Hung Liu grew up in China and came of age during the Chinese Cultural Revolution. She spent four years in the countryside as a laborer, studied painting at the Central Academy of Art and in 1984, received permission to attend the University of California-San Diego where she earned an M.F.A.
Using anonymous historical photographs as the subject matter of her paintings and prints, Liu reconstructs an unknown story. She embellishes the surfaces with lovely drawings of insects, flowers and birds, painterly drips and collage elements that create veils of time and meaning over her subjects.
“Everything is relative. My work is not timeless. It is not universal, as if anywhere you take art it will always be the same. Rather it is already broken down, with different cultural styles. There is a lot of middle ground and ambiguity, especially when I use historical photographs.”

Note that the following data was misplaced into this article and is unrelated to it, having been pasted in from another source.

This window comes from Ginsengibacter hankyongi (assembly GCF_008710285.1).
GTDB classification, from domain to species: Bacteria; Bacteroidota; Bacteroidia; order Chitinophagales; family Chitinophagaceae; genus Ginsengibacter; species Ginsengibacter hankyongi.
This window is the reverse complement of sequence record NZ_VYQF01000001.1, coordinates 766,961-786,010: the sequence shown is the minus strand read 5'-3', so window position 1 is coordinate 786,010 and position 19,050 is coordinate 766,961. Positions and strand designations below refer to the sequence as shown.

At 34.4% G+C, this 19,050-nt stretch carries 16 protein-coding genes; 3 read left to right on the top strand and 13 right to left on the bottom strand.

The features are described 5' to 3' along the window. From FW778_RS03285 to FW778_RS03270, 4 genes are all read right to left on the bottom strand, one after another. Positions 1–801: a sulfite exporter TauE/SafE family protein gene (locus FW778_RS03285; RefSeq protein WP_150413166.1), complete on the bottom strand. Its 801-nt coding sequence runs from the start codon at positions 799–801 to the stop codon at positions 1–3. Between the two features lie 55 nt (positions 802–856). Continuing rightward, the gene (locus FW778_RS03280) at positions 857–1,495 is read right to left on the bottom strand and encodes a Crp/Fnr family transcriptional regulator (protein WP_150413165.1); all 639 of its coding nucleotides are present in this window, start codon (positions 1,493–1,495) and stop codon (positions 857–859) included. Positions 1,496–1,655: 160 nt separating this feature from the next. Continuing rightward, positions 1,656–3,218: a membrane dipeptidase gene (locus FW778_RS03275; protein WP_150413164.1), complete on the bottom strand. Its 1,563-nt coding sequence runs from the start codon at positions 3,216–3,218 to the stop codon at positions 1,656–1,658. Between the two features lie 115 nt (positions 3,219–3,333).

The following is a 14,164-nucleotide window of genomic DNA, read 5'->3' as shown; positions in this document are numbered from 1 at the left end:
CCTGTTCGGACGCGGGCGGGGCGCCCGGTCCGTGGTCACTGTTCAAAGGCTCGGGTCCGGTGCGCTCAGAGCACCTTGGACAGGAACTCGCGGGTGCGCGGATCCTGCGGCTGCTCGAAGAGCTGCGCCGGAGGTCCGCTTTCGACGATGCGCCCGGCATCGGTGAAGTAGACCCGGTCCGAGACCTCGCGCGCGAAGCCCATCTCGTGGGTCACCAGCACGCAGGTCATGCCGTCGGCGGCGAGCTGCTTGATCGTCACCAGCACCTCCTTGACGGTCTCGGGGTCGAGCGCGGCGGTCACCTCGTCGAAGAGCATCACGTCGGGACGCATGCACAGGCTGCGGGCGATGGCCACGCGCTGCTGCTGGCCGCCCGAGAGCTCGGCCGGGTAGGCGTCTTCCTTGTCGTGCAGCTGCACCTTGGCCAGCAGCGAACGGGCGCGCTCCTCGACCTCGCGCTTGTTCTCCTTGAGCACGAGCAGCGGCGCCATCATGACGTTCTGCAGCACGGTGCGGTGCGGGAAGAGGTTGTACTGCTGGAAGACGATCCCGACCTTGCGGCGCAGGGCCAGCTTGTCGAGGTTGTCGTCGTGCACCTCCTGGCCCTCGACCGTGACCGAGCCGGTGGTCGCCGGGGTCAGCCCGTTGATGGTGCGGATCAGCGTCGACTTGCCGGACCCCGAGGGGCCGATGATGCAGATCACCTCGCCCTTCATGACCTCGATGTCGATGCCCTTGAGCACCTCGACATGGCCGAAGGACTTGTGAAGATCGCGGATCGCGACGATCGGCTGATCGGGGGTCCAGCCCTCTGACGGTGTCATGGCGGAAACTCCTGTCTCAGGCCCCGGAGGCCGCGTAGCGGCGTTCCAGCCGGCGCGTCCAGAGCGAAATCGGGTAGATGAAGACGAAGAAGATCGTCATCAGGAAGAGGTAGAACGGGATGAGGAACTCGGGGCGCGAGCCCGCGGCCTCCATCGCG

The exhibition was on display January 21, 2005 – February 27, 2005.
MORE ABOUT THE ARTIST
Rena Bransten Gallery
Selected Bibliography on Hung Liu
Compiled by Jodi Kovach, 2003
Comfort Women Speak: Testimony by Sex Slaves of the Japanese Military
Sangmie Choi Schellstede, et al.
Includes New United Nations Human Rights Report
Chunghee Sarah Soh
Associate Professor of Anthropology, San Francisco State University
Women and the U.S. Military in East Asia